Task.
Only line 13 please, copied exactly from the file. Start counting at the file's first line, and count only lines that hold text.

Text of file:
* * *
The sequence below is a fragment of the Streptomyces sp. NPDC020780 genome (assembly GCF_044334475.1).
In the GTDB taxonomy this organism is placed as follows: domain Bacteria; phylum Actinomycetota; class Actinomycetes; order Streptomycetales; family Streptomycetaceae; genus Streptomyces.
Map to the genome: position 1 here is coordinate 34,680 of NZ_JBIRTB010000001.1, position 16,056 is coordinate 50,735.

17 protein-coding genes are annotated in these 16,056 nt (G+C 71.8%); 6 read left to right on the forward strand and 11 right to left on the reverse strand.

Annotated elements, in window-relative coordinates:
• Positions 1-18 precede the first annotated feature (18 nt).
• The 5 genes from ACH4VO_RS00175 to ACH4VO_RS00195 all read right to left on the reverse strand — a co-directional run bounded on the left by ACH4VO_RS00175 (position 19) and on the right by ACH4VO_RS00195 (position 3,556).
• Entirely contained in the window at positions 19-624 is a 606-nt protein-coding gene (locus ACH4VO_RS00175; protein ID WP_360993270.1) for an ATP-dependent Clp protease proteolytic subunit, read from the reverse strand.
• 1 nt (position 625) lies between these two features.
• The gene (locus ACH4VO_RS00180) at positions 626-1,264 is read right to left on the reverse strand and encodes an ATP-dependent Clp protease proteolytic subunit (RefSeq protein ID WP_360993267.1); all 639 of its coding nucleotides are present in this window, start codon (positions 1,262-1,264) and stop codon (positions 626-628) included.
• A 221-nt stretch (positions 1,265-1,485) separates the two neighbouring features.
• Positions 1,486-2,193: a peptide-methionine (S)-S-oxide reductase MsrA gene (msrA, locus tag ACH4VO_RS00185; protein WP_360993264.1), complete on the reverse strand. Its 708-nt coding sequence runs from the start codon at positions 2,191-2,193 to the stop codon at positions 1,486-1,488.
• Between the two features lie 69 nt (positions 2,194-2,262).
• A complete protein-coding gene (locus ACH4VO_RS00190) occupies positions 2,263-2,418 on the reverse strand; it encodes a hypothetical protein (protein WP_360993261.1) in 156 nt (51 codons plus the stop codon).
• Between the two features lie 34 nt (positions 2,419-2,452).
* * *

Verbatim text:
• Between the two features lie 69 nt (positions 2,194-2,262).